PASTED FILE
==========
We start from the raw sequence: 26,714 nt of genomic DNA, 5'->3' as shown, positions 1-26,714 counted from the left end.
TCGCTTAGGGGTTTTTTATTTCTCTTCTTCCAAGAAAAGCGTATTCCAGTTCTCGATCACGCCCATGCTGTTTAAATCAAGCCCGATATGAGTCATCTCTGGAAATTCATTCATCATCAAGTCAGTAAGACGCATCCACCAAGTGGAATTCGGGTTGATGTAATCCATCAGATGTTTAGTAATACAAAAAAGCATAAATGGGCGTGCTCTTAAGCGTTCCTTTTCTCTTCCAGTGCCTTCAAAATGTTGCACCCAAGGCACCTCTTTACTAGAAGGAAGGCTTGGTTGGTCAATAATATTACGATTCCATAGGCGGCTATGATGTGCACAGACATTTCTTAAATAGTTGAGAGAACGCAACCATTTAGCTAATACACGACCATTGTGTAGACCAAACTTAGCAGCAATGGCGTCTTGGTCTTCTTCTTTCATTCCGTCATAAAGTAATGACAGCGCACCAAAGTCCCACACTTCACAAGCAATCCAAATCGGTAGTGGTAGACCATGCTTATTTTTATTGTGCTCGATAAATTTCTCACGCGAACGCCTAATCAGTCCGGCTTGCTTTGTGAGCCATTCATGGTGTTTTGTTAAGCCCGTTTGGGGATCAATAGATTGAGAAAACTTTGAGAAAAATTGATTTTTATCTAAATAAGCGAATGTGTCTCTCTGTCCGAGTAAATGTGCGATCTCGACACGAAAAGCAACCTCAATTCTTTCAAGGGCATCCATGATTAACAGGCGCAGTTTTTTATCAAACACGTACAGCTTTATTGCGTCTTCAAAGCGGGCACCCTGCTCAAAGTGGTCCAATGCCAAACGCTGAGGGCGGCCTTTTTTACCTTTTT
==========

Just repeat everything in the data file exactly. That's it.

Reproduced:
We start from the raw sequence: 26,714 nt of genomic DNA, 5'->3' as shown, positions 1-26,714 counted from the left end.
TCGCTTAGGGGTTTTTTATTTCTCTTCTTCCAAGAAAAGCGTATTCCAGTTCTCGATCACGCCCATGCTGTTTAAATCAAGCCCGATATGAGTCATCTCTGGAAATTCATTCATCATCAAGTCAGTAAGACGCATCCACCAAGTGGAATTCGGGTTGATGTAATCCATCAGATGTTTAGTAATACAAAAAAGCATAAATGGGCGTGCTCTTAAGCGTTCCTTTTCTCTTCCAGTGCCTTCAAAATGTTGCACCCAAGGCACCTCTTTACTAGAAGGAAGGCTTGGTTGGTCAATAATATTACGATTCCATAGGCGGCTATGATGTGCACAGACATTTCTTAAATAGTTGAGAGAACGCAACCATTTAGCTAATACACGACCATTGTGTAGACCAAACTTAGCAGCAATGGCGTCTTGGTCTTCTTCTTTCATTCCGTCATAAAGTAATGACAGCGCACCAAAGTCCCACACTTCACAAGCAATCCAAATCGGTAGTGGTAGACCATGCTTATTTTTATTGTGCTCGATAAATTTCTCACGCGAACGCCTAATCAGTCCGGCTTGCTTTGTGAGCCATTCATGGTGTTTTGTTAAGCCCGTTTGGGGATCAATAGATTGAGAAAACTTTGAGAAAAATTGATTTTTATCTAAATAAGCGAATGTGTCTCTCTGTCCGAGTAAATGTGCGATCTCGACACGAAAAGCAACCTCAATTCTTTCAAGGGCATCCATGATTAACAGGCGCAGTTTTTTATCAAACACGTACAGCTTTATTGCGTCTTCAAAGCGGGCACCCTGCTCAAAGTGGTCCAATGCCAAACGCTGAGGGCGGCCTTTTTTACCTTTTT